Hoary cress, greyish-green leaves, lance-shaped with clusters of four-petal white flowers.Hoary cress (Whitetop), a member of the Mustard family, was probably introduced from Europe in alfalfa seed. It is a creeping perennial, which reproduces by seed and creeping roots. The extensive root system spreads horizontally and vertically with frequent shoots arising from the rootstock. It grows erect from ten to eighteen inches high and has a gray-white color.

The alternate leaves clasp the stem and are oval or oblong with toothed oral most smooth margins. The leaves are often covered with very fine white hairs. Each leaf is 1/2 to two inches long with blunt ends. The flowers are white, 1/8 inch across, and numerous in compact flattop clusters, which give the plant its name. Each heart-shaped seedpod contains oval, finely pitted, red-brown seeds each about 1/12 inch long.

Hoary cress is one of the earliest perennial weeds to emerge in the spring. Flowers are produced in late April and May. It grows in waste places, cultivated fields, and pastures, and is capable of vigorous growth on the irrigated, alkaline soils of the West. It is a major problem in certain pastures and cultivated areas in Colorado from 3,500 to 8,500 feet.

Hoary cress can often be confused with field pennycress. They are both members of the mustard family, and both have white flowers of similar shape. However, field pennycress comes up earlier, has darker green leaves with fewer hairs and has whorled flowers (come up the stem like a spiral staircase). They are both weeds, but field pennycress is not on the noxious weed list, and differs from hoary cress in many ways.

Hoary cress, greyish-green leaves, lance-shaped with clusters of four-petal white flowers.  Hoary cress, greyish-green leaves, lance-shaped with clusters of white flowers.

Hoary cress infestation along a disturbed area.
  • Whitetop, a member of the mustard family, is a creep-ing perennial with numerous small, white flowers that appear in May to early June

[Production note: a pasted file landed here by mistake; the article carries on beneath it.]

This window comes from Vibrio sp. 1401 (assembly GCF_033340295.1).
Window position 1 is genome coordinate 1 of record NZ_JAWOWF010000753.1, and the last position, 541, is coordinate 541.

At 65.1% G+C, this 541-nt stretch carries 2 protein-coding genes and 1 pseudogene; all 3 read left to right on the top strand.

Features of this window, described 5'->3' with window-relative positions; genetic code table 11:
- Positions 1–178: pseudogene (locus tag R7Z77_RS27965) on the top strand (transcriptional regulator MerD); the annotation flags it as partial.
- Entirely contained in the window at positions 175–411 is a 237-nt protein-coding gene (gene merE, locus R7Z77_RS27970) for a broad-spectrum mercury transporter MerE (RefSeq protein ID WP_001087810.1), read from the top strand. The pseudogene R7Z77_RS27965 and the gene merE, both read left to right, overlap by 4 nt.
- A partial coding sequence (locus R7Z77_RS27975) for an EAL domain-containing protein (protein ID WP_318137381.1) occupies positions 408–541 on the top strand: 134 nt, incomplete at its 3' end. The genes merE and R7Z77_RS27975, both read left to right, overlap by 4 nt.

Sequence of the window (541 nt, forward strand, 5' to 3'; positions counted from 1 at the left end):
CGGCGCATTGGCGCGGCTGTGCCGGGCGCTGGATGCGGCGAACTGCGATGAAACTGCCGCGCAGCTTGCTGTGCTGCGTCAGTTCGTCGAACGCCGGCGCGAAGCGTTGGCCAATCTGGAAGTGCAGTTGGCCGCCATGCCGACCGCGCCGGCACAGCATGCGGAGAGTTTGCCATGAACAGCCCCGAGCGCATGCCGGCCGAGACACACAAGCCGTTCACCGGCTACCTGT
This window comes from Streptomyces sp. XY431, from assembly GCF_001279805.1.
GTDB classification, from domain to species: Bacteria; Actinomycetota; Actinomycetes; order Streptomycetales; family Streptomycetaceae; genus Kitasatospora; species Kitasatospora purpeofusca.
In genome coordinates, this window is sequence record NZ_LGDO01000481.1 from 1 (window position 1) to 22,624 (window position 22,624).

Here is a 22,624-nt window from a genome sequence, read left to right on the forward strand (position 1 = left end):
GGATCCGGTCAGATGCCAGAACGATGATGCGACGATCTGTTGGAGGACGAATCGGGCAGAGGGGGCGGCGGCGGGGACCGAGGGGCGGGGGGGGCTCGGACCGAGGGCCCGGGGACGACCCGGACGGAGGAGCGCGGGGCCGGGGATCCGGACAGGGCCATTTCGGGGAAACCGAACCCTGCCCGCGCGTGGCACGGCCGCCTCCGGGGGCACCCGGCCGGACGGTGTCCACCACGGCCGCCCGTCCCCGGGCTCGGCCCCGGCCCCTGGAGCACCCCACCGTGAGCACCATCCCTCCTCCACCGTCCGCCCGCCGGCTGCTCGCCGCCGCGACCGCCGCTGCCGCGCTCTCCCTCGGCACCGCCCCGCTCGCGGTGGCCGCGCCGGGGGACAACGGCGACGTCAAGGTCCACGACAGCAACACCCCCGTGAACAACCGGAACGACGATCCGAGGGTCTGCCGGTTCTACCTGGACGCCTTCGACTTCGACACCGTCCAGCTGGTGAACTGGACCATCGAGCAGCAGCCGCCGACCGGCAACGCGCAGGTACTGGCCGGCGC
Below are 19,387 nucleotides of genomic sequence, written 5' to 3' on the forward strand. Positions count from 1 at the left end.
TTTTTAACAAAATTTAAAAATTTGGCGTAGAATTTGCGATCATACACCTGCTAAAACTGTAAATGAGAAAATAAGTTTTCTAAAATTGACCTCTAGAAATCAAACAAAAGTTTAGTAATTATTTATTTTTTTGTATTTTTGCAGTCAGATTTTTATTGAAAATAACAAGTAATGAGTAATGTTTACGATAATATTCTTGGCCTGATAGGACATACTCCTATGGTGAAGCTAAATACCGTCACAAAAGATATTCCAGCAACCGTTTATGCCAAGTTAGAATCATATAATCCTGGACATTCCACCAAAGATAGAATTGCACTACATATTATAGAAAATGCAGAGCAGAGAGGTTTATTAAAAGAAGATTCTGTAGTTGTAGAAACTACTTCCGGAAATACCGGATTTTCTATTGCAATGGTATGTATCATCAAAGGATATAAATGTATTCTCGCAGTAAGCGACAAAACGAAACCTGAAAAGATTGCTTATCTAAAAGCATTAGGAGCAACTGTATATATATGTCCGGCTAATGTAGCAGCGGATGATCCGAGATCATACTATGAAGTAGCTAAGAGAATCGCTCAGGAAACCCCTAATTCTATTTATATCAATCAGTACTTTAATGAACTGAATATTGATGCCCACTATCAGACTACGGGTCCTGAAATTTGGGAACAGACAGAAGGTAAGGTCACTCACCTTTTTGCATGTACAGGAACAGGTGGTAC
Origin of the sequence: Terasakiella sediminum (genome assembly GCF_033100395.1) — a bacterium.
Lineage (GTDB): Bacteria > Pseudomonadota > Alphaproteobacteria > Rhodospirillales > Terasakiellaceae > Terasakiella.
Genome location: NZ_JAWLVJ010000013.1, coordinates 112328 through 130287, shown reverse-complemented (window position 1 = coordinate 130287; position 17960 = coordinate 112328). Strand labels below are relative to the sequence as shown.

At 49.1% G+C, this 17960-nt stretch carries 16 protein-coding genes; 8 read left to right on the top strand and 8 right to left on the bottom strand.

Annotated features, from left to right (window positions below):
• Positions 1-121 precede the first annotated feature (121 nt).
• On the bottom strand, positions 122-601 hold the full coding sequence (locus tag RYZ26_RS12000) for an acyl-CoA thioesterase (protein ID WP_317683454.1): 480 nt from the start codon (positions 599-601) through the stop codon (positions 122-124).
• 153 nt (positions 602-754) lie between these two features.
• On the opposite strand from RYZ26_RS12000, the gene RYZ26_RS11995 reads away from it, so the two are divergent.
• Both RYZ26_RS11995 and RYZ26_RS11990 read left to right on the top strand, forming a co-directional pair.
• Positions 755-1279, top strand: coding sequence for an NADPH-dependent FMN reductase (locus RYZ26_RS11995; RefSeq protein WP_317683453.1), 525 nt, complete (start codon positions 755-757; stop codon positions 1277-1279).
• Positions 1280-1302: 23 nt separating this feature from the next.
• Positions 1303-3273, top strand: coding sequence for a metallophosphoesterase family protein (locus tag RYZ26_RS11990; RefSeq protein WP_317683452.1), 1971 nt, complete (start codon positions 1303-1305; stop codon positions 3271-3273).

• Flowers have 4 petals on stalks radiating from a stem
  • Leaves are 3/4 to 4 inches long with a blunt end and fine white hairs
  • Mature plants grow 10-24 inches tall
  • Reproduces by seed and creeping roots
  • One plant can produce from 1,200 to 4,800 seeds
  • Generally grows in sunny areas with moderate amounts of precipitation and does well on alkaline soils
  • Occasionally found growing with Russian knapweed infestations

Negative Impacts
  • A problem in fields, pastures, croplands, meadows, waste places, along roadsides and natural areas
  • Reduces agricultural production
  • Grazing animals and wildlife do not eat Whitetop
  • Infestations reduce or eliminate wildlife use

Chemical Control (Always add non-ionic surfactant @ 1 oz for each 3 gallons of water)

Read Labels for safety info & to see if products are approved for your site or near desirable trees.
Treatment Timing: Apply at early bud (pre-bloom) up to early flowering growth stage (Mid to late spring)
After seeds have formed is the worst time to apply herbicides.
  • 2, 4-D Amine (Phenoxy)
    • 1 to 2 quarts per acre
    • Spot treatment: 2 to 3 oz per gal of water
  • Escort XP (Metsulfuron)
    • 1-2 oz per acre
    • Spot treatment: 1 gram per gal of water (there are 28.3 grams in one ounce)
  • Telar XP (Chlorsulfuron)
    • 0.5 to 1 oz per acre to active growing plants from rosette to bolting
    • Spot treatment: 1 gram per gallon of water (there are 28.3 grams in one ounce)
  • Perspective (Aminocyclopyrachlor)
    • 3 to 4.5 oz per acre
    • Spot treatment: 0.6 to 0.9 oz per 5 gallons of water based on 1 gal covers 1750 sq. feet

Mechanical Control:
  • Mowing several times at bud (pre-bloom) growth stage followed with a fall applied herbicide will improve control
  • Stopping flowering and seed production is critical for success